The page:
When you use an online booking company to plan your vacation, the last thing you need is to show up to find no room at the inn.  So, can you do anything if Agoda promises accommodations and takes money for them, but when you arrive, those accommodations aren't available or don't meet your expectations?

How to Sue Agoda

Agoda.com is a booking site for accommodations, travel, and activities.  Their website guarantees the "best" prices, while their terms of use include a mandatory arbitration clause applicable to US customers. This means that you may have to arbitrate because your use of the site included an agreement to arbitrate any disputes between you and Agoda.  

In a clause application to US customers only, site users agree to arbitrate any disputes (interpreted as broadly as possible) arising out of your relationship with Agoda.  However, the clause also provides that you - or Agoda - can take your claim to small claims court if you and your claim qualify for that in your jurisdiction.  

In addition to the small claims option, if you qualify, you can also opt out of the binding arbitration provision, so long as you do so within the first 30 days of your relationship with Agoda.  The clock starts ticketing at the earliest of your first use of the Agoda platform, the date you first used their services, or the date you started a relationship with them.  If you know about the opt-out opportunity early enough, you can opt-out:

  • By email to arbitration.optout#agoda.com with the subject line Terms of Use-US Opt Out Notice
  • By regular mail or courier to Agoda's registered address of Legal Department, Agoda Company Pte. Ltd., 30 Cecil Street, Prudential Tower #19-08, Singapore 049712.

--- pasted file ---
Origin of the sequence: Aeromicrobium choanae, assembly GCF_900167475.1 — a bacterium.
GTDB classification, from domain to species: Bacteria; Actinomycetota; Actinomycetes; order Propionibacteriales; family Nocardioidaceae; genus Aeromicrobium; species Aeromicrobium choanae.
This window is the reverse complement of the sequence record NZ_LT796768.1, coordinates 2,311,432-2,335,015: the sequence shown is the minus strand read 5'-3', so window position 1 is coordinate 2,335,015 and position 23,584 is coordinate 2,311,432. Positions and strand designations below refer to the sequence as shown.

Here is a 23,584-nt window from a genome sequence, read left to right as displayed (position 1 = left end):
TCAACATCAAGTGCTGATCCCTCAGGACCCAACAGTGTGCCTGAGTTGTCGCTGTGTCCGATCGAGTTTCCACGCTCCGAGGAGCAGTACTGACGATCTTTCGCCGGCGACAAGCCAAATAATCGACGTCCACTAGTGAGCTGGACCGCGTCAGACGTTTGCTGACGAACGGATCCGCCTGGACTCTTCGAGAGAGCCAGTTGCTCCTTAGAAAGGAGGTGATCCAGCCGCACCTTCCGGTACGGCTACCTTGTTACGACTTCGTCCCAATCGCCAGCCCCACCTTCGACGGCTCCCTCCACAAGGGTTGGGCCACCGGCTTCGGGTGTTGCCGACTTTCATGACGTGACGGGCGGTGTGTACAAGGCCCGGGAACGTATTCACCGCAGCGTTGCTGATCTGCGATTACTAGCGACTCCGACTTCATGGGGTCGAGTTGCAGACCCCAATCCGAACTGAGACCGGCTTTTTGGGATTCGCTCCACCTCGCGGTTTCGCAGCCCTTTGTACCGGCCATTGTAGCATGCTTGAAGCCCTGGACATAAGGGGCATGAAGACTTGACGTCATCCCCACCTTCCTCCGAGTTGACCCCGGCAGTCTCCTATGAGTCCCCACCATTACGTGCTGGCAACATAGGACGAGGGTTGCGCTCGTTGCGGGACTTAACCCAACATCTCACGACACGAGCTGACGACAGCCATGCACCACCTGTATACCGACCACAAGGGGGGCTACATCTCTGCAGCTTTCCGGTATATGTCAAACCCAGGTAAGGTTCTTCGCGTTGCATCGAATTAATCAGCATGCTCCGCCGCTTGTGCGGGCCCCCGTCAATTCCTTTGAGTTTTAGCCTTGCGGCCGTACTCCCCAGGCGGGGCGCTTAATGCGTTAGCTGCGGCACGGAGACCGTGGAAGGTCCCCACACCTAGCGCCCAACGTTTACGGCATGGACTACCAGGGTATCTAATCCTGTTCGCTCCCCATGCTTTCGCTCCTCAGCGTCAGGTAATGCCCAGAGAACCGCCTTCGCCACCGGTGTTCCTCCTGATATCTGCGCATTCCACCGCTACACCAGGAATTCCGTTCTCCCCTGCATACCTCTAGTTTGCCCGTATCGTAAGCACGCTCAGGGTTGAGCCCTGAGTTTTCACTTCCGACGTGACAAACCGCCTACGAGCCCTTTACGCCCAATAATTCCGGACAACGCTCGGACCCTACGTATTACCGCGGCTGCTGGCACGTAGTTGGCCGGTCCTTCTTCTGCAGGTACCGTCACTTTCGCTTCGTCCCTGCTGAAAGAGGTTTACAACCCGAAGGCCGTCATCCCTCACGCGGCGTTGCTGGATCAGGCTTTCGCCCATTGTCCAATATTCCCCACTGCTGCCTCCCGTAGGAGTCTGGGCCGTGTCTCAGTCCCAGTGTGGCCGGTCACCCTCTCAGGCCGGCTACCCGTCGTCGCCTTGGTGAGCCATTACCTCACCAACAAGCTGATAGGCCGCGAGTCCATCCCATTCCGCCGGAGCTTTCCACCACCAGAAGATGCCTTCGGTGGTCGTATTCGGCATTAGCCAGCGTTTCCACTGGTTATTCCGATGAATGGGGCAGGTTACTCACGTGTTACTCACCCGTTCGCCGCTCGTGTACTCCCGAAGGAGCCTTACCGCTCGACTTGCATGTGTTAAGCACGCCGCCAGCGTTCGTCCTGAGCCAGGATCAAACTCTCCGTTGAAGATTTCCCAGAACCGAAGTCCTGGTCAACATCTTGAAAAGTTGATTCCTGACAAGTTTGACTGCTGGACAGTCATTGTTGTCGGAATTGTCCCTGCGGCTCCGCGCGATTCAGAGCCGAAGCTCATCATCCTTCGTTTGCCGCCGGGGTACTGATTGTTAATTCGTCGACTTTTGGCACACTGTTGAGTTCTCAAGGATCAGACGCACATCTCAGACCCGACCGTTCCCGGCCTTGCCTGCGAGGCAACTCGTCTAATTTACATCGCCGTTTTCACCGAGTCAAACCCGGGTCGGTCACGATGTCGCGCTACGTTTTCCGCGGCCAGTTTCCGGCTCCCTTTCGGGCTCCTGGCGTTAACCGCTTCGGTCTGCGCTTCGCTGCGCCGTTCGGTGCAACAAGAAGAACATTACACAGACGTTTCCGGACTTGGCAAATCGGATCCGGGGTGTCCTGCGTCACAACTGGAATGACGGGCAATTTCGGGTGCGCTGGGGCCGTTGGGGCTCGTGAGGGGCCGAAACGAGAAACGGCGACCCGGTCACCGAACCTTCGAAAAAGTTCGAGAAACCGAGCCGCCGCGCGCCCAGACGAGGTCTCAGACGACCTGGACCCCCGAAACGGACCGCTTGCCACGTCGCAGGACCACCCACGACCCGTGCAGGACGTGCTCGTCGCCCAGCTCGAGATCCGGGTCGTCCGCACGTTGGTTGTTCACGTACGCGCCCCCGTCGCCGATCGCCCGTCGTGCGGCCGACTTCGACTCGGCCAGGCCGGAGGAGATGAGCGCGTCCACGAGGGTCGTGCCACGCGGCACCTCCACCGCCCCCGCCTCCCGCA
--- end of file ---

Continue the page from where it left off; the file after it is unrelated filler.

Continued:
• By using Agoda's online customer service form, but only if you have made a booking through Agoda and have a confirmation number.  

Agoda will accept your opt-out notice only if it arrives within three days of your opt-out deadline. As clause 42 tells you, you have agreed that you will pursue any claim in arbitration or small claims court if Agoda does not receive an opt-out notice from you or receives an opt-out notice from you more than three days after the opt-out deadline. 

Having already made it extremely unlikely that you will timely get out of arbitration, Agoda also requires that you file for all arbitration claims or small claims court filings; you must first send a written description of your claim to allow Agoda a chance to resolve your dispute.  Legalines Dispute app can help you here since you can use one of their demand letter templates to create your claim description.  

After you send your written claim/demand letter, Agoda has sixty days to respond or resolve it.  Otherwise, you must again file a written notice of your claim using one of the following delivery options:

  • By email to arbitration.optout@agoda.com with the subject line: Terms of Use – US Dispute Notice.
  • By regular mail or courier to our registered address at Legal Department, Agoda Company Pte. Ltd., 30 Cecil Street, Prudential Tower #19-08, Singapore 049712.

More Information on Arbitration

If you arbitrate, it will be under American Arbitration Association Consumer Arbitration Rules as modified by Agoda.  Note that their changes to the AAA rules trump the AAA rules.  Their modifications, for example, allow them to pick the forum if AAA declines to hear your case. You are required to agree in writing to that selection.  Agoda also requires that you keep even the existence of the arbitration, except as required by law or to enforce an award.  Agoda also limits your discovery mostly to your documents.  And, you waive your right to most forms of class actions (unless you opted out of arbitration above) and your right to a jury trial.

So, in essence, yes, you can sue Agoda to get your money back for a bad booking.  However, you have very limited rights and have waived a lot of your protections.  Arbitration, like small claims court, doesn't require counsel to represent you and is usually cheaper and faster than going to court.  

Basically, Agoda has tried to game the system as much as possible in their favor.  Getdispute.com understands arbitration and offers blog advice on engaging in arbitration, while many of its small claims forms will be equally useful in arbitration.